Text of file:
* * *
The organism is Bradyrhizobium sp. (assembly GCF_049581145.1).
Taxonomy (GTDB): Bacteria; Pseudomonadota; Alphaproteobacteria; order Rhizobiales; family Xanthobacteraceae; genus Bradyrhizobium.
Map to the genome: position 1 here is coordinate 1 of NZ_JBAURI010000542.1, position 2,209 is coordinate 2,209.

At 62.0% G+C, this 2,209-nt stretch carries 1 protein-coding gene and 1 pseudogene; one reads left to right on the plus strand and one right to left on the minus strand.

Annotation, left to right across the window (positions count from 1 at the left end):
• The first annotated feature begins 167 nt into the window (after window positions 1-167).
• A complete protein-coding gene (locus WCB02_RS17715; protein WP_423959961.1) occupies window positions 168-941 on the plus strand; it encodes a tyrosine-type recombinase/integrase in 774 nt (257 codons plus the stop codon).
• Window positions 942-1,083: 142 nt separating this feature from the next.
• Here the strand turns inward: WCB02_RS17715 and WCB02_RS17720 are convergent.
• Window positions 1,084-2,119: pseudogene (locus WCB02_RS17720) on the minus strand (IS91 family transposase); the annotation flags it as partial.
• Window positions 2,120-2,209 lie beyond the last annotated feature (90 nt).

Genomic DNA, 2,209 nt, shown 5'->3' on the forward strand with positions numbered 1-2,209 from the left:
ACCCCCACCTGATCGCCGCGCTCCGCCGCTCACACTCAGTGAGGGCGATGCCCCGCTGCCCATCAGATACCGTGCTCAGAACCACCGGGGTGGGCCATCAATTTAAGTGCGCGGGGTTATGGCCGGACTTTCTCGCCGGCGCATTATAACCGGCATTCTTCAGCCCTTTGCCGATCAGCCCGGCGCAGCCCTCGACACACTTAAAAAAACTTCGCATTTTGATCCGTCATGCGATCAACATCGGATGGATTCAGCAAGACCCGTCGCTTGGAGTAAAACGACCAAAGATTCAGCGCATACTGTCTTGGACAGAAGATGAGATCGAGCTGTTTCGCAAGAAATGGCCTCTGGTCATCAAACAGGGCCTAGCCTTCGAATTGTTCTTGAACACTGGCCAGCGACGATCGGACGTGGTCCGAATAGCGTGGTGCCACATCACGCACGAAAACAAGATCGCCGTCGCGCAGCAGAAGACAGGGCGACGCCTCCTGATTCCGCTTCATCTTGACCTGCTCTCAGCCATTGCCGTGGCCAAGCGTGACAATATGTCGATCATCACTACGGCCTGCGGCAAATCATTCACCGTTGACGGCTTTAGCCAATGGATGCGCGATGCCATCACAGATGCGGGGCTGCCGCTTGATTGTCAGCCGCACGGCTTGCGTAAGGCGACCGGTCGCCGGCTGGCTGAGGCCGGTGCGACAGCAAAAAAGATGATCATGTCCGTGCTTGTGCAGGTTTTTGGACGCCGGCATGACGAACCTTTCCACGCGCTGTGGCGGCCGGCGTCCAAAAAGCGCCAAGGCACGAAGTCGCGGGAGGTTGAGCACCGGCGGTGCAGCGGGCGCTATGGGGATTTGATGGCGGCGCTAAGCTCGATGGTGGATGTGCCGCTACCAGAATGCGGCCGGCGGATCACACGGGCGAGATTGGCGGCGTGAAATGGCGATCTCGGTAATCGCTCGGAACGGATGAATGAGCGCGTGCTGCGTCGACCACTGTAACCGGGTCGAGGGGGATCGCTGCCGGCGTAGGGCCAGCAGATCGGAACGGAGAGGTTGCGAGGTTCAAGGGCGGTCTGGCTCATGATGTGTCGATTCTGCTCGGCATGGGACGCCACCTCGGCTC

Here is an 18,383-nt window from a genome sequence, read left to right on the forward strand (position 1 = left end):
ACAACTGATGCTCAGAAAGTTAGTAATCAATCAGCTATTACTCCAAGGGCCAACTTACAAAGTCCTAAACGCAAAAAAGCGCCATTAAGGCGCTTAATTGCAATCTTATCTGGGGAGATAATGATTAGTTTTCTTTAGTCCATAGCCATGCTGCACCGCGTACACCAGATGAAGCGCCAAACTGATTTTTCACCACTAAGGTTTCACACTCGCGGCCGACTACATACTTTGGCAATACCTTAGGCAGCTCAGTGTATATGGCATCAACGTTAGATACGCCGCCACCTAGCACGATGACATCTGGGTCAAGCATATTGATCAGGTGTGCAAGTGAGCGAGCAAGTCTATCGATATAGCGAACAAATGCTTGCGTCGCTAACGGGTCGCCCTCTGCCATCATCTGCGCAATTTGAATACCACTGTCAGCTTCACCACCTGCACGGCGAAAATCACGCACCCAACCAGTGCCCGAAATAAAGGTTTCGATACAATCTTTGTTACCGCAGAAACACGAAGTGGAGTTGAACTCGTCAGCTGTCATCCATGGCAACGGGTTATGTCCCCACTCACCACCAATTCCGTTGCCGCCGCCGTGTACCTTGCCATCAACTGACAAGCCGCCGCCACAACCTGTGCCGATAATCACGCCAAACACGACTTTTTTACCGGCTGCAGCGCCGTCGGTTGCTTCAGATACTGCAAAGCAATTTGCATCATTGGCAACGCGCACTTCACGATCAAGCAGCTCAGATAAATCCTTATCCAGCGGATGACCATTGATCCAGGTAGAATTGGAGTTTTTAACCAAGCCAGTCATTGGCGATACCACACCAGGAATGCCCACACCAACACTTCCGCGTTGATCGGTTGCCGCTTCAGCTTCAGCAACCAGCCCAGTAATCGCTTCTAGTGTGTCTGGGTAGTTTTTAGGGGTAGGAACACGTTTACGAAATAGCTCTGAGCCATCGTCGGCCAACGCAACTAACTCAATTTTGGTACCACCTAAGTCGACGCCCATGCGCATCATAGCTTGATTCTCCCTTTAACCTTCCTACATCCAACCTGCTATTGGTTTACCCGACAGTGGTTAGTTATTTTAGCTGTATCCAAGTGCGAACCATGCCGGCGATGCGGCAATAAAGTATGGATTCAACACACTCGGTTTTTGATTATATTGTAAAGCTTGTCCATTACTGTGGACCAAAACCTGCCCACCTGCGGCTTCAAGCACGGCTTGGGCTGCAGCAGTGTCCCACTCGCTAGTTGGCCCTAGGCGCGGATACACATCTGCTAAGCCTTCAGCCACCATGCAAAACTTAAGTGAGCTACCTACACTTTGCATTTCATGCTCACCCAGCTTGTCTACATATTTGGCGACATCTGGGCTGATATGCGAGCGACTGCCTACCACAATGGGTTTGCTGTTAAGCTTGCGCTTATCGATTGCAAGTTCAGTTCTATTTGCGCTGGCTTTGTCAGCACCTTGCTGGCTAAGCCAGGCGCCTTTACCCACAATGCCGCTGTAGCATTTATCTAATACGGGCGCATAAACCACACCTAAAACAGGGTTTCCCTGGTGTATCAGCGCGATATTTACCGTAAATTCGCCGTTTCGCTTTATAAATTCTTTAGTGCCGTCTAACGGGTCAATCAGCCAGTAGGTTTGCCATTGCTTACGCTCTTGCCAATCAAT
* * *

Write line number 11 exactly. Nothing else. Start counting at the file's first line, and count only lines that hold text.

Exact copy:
• Window positions 2,120-2,209 lie beyond the last annotated feature (90 nt).